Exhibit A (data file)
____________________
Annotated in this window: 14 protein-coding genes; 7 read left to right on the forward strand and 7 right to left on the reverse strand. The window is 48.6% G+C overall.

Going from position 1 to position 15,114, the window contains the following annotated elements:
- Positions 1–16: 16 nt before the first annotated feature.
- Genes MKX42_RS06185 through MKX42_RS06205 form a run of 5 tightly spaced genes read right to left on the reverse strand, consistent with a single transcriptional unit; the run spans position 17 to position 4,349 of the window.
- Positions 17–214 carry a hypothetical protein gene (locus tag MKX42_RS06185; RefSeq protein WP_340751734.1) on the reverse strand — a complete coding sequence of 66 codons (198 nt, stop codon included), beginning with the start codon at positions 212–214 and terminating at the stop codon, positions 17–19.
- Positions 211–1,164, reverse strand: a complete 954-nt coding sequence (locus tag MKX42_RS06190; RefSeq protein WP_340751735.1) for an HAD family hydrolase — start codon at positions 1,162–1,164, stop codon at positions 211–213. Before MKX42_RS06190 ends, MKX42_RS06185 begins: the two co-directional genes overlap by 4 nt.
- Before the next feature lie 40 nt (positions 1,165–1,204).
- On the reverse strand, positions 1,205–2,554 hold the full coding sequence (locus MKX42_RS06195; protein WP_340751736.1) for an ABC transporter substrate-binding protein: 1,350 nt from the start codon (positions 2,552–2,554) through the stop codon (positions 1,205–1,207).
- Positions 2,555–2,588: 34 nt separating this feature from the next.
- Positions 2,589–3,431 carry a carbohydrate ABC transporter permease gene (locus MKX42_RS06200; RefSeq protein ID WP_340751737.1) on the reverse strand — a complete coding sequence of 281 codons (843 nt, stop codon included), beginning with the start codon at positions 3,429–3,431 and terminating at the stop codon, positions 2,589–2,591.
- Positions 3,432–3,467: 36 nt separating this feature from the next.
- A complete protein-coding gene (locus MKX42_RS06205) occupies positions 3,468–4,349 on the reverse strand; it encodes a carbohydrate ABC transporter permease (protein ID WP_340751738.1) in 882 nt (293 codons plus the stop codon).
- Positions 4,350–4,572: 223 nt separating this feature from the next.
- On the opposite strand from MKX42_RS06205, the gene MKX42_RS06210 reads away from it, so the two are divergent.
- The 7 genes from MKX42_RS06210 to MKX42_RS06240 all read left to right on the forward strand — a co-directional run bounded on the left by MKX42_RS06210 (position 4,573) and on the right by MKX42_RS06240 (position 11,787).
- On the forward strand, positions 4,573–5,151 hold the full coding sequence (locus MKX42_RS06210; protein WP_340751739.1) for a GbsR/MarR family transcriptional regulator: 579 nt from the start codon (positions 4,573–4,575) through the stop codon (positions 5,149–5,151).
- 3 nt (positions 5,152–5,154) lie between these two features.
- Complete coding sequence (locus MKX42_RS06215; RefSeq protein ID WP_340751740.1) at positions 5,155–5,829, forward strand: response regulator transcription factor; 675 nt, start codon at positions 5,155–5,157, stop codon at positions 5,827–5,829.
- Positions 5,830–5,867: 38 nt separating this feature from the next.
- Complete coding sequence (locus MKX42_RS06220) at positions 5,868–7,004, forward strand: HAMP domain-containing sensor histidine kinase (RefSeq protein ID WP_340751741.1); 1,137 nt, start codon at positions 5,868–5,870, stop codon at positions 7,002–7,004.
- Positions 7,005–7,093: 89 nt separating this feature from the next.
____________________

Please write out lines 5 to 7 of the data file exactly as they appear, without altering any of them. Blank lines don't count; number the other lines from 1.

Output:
- Positions 17–214 carry a hypothetical protein gene (locus tag MKX42_RS06185; RefSeq protein WP_340751734.1) on the reverse strand — a complete coding sequence of 66 codons (198 nt, stop codon included), beginning with the start codon at positions 212–214 and terminating at the stop codon, positions 17–19.
- Positions 211–1,164, reverse strand: a complete 954-nt coding sequence (locus tag MKX42_RS06190; RefSeq protein WP_340751735.1) for an HAD family hydrolase — start codon at positions 1,162–1,164, stop codon at positions 211–213. Before MKX42_RS06190 ends, MKX42_RS06185 begins: the two co-directional genes overlap by 4 nt.
- Before the next feature lie 40 nt (positions 1,165–1,204).